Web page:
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DAC 2017 Review: Exotic Formal Applications

As I wrote in previous blog “DAC 2017 -Feels Like a Formal Candy Store”, I was expecting a lot of interesting presentations on Formal applications at DAC. Not only did I find some sweet Formal presentations but also some pretty exotic Formal applications. It is clear that there is a lot of usage of Formal tools out there and people are pushing Formal in unexpected directions such as verifying functions across firmware and hardware boundaries and inside analog circuits.

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Two additional applications which fall into the relatively known space for Formal verification that were discussed a lot at DAC were Formal Coverage and Architectural Formal. By applying Formal at the architecture level, you can find system level behaviors such as cache coherency protocol deadlock before any RTL is written. Formal coverage is of course a requirement for formal sign-off but other innovative uses include guiding bug hunting with Formal and finding missing connectivity checking properties.

Coming back to exotic applications, the first that I saw at DAC were two papers on HW and SW co-verification using Formal; “Formal Techniques for Effective Co-Verification of Hardware/Software Co-Designs” by Rajdeep Mukherjee – Univ. of Oxford, United Kingdom  and “End-to-End Formal Verification Method for Communication IP Including S/W” by Fumitaka Fukuzawa – Renesas System Design Co., Ltd., Tokyo, Japan. The design under test (DUT) is not only the RTL but also the FW control flow. The Formal testbench has two components, one to verify the HW communication protocol and second to verify SW control. The assertions for the HW communication can be written in standard SVA but how do you write an assertion of the form “FW function call |-> HW signal asserted” to verify the FW control flow? Another interesting consideration is to verify the HW after FW boot. What if you successfully verify HW security features in the RTL but these features are inadvertently disabled during FW boot. So many chips have embedded SW today that I think we’ll see more applications of Formal taking SW into account.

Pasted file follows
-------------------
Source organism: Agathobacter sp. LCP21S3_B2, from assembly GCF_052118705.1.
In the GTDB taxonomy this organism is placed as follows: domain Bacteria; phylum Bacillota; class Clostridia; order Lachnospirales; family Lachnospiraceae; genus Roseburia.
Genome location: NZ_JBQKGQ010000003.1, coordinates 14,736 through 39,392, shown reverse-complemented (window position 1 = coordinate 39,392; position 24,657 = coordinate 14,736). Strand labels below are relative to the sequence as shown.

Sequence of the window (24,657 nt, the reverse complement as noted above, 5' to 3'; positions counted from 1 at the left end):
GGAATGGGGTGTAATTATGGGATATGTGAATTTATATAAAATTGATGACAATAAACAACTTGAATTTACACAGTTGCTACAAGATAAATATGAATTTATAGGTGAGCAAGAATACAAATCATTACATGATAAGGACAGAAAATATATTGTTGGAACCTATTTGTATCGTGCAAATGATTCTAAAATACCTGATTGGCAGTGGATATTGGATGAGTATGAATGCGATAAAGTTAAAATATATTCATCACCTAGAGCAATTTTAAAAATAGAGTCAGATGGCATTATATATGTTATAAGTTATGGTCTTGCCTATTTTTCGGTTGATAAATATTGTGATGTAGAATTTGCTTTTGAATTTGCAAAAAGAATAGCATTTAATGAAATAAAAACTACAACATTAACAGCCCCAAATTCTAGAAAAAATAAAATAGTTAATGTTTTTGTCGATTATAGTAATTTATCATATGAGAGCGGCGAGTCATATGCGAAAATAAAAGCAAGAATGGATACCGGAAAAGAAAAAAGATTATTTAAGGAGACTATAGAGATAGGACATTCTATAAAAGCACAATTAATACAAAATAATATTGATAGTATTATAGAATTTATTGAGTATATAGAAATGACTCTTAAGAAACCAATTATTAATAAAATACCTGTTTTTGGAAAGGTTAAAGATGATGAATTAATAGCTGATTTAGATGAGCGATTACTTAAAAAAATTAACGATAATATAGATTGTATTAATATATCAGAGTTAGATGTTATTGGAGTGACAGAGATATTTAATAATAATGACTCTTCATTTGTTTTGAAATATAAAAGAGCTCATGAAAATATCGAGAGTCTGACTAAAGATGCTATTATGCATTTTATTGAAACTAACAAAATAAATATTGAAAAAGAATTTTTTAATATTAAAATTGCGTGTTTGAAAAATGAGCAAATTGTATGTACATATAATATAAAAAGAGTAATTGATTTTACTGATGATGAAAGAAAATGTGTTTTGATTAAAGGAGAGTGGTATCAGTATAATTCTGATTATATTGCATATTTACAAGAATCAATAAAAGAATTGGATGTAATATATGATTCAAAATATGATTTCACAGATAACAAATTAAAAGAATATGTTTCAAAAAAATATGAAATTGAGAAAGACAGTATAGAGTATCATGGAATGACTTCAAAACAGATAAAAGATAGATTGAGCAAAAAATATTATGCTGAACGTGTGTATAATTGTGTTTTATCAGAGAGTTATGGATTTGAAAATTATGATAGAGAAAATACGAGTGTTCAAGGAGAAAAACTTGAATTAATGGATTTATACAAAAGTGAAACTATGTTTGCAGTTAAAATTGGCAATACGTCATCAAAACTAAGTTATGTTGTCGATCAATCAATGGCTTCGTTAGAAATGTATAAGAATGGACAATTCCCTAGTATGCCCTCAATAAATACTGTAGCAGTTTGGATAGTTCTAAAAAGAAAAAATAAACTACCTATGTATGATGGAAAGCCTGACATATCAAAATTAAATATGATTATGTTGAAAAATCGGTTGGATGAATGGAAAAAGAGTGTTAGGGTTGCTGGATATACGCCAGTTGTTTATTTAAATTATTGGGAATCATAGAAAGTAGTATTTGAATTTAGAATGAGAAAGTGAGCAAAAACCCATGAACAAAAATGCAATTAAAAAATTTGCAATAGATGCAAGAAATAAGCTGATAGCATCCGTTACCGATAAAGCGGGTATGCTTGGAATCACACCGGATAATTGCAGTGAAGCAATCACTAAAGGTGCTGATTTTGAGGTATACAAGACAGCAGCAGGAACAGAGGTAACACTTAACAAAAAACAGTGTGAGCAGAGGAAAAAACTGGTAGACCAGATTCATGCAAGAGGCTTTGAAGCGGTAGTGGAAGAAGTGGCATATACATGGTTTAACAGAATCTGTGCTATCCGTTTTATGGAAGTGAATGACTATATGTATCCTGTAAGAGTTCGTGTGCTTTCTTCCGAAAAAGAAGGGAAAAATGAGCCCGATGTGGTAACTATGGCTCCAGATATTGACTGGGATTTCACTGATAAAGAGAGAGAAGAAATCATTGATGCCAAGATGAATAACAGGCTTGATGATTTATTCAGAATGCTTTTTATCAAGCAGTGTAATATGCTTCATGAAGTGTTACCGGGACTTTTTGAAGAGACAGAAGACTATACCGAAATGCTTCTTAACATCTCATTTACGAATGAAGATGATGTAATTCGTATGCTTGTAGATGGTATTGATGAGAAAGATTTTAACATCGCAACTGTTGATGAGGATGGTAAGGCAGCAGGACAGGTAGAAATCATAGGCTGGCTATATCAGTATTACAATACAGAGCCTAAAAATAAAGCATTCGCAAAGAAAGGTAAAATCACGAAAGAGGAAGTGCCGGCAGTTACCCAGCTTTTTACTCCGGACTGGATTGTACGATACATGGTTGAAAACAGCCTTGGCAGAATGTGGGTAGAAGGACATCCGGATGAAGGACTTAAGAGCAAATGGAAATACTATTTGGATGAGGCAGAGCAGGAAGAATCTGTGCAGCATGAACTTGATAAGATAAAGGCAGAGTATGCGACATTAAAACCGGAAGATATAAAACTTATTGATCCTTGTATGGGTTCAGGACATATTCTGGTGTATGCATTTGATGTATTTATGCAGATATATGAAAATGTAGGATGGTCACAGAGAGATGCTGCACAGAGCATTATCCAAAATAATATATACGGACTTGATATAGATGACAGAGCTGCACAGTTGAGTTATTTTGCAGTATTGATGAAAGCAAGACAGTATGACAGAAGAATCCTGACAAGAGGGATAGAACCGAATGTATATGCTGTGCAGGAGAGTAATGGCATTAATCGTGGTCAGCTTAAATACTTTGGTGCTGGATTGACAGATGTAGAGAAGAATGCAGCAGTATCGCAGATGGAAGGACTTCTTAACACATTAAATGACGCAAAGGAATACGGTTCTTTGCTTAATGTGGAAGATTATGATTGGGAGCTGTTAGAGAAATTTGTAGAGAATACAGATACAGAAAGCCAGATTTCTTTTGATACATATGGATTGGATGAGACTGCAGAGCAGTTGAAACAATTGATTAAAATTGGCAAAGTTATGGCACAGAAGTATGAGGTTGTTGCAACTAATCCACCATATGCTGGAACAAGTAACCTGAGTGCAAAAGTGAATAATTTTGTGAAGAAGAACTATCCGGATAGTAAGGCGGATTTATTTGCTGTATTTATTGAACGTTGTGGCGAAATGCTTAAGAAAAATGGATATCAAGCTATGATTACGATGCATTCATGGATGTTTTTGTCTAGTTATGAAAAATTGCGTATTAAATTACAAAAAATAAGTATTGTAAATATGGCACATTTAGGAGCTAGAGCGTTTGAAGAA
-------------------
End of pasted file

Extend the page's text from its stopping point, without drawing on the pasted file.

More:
The second exotic Formal application is when the DUT is a mixed analog digital circuit. The paper “Formal Verification for Analog/Mixed Signal Designs“ was presented by Sudhakar Surendran – Texas Instruments India Pvt. Ltd. & Texas Instruments, Bangalore, India. Turns out that you can verify interface behaviors, prove SVA properties and do connectivity verification using standard Formal tools. You will need to create abstract models for analog components, model input to output dependencies of analog modules and verification using temporal random variables in Formal will still be much faster than in simulation. This allowed the user to find incorrect connections between analog and digital modules and find the wrong kind of buffers on analog signals which would result in open circuits. It is exotic today but with analog sensors embedded in many IoT devices, I think we’ll see more usage in this space as well.

These two exotic applications are good examples showing that the design verification community is starting to leverage Formal to address verification problems in the domains that we had not expected a few years back. This makes Formal verification even more exiting and I am sure we’ll see other exciting Formal applications in the coming years.

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